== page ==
Oliver Wendell Holmes Jr said ‘I would not give a fig for simplicity before complexity, but for simplicity after complexity I would give my life’.
The takeover from within of institutions by the political Left, the anti-Jewish and anti-Catholic biases of the media, the hyper-fragility of university students, the persecution of Christians by large corporations, and so on ad nauseam, all might seem to the insightful observer to be wheels turning within the larger wheel of the destruction of our culture. Is all of this a conjunction of unrelated phenomena, or might there be a pattern to its complexity, the limning of which could simplify our thinking about it?
Two simple but powerful propositions of Oswald Spengler’s in his book The Decline of the West (1918-1922) will be the reference points of this analysis. These are, first, that the late, terminal phase of a culture is marked by the victory of city over town; and, second, that the city represents victory over nature. Already there is a sense of fragility here: for nature will have the last laugh, and many a chuckle along the way besides, and this amusement is constitutive to the human organism.
If Woman is identified with nature, then feminism may charitably be interpreted as a reaction to the tyranny of the city. If this is correct, then feminism’s insistence that the individual woman embody city values has a massive contradiction at its heart.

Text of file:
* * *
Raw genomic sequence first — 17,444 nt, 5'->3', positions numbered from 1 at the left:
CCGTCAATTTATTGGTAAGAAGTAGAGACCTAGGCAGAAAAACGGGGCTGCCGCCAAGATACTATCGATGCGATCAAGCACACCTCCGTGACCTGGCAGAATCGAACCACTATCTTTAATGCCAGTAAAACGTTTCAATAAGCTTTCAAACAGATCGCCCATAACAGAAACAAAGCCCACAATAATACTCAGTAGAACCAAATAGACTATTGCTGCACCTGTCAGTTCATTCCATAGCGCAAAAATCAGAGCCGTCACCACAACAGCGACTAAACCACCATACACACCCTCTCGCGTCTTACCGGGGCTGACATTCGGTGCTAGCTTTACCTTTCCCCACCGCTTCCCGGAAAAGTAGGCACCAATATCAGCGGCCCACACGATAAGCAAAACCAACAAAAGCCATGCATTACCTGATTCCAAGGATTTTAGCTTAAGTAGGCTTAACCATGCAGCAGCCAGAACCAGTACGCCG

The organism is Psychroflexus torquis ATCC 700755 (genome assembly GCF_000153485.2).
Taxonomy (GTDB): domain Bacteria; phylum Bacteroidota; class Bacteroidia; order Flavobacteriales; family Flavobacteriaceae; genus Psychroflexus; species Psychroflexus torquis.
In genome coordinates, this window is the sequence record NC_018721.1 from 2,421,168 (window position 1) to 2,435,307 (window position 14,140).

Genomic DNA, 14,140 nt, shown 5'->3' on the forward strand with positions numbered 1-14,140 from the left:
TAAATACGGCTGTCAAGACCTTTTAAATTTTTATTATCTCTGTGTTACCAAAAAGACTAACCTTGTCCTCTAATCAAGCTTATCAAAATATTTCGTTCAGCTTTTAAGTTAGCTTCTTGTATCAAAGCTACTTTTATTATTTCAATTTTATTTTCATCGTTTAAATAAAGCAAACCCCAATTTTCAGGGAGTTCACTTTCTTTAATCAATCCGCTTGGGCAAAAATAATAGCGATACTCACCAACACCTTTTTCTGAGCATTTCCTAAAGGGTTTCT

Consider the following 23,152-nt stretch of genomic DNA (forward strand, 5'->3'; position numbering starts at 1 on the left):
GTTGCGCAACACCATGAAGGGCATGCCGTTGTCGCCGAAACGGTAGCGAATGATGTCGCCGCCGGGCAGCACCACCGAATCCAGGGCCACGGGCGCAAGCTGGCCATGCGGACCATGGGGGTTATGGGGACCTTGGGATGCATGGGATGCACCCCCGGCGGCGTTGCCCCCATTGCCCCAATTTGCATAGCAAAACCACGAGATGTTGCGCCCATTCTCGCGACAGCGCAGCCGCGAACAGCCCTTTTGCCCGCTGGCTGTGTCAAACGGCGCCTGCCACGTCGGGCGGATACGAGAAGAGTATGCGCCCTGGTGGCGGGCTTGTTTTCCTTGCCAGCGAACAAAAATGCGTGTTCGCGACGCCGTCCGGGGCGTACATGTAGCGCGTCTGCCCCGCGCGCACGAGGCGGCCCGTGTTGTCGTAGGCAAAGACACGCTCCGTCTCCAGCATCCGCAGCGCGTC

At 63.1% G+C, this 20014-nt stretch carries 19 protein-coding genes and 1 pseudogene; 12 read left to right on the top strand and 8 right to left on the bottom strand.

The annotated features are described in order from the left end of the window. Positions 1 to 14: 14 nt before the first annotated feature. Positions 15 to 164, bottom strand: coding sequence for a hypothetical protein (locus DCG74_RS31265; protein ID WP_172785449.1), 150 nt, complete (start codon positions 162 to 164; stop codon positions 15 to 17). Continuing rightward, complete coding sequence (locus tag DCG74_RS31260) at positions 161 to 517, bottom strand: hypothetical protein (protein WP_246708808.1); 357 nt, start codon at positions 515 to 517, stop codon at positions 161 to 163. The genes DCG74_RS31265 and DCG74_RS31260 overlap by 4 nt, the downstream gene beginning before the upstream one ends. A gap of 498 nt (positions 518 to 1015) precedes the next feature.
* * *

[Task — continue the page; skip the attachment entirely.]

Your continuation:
Feminism’s hostility toward motherhood may be understood as antipathy to The Great Mother archetype, which is nature herself. Safe Schools activists have settled the nature-nurture debate to their own satisfaction, though not that of mothers. Doctors’ promotion of breastfeeding is accused of being an act of patriarchal oppression. Camille Paglia faced vicious hostility when she raised the subject of hormones in a feminist gathering. Jung believed that issues with the Great Mother are a potent cause of psychosis. Much of feminism may then be viewed as a sickness rather than a cure.
The contemporary lionisation of LGBTI individuals is, likewise, a symptom of the delusion of the final victory over nature, where ‘male’ and ‘female’, as well as their marriage in the coniunctio mystica, belong to the benighted past. Consistently with this, the city behemoths such as accounting firm PwC are at the forefront of the gay marriage push.
Thomas Hardy observed that the sense of mystery is lost when a populace moves from the country to the city. Compare and contrast Far from the Madding Crowd and, say, Martin Amis’ London Fields.
The greatest mystery is of course God; hence PwC’s disdain for the religious convictions of its employee Mark Allaby, and the persecution of Cardinal George Pell by the city-centred media. In Pell’s case I would argue that this has been potentiated by the centrality of Mary, as a symbol of nature, in particular limitless space, to the Catholic religion. Italy is pre-eminently the home of the Goddess. The proposed extradition of Pell from the Vatican has in this light a deeply symbolic import. There is something mysterious about Catholicism which disturbs the city fellahin (Spengler’s term).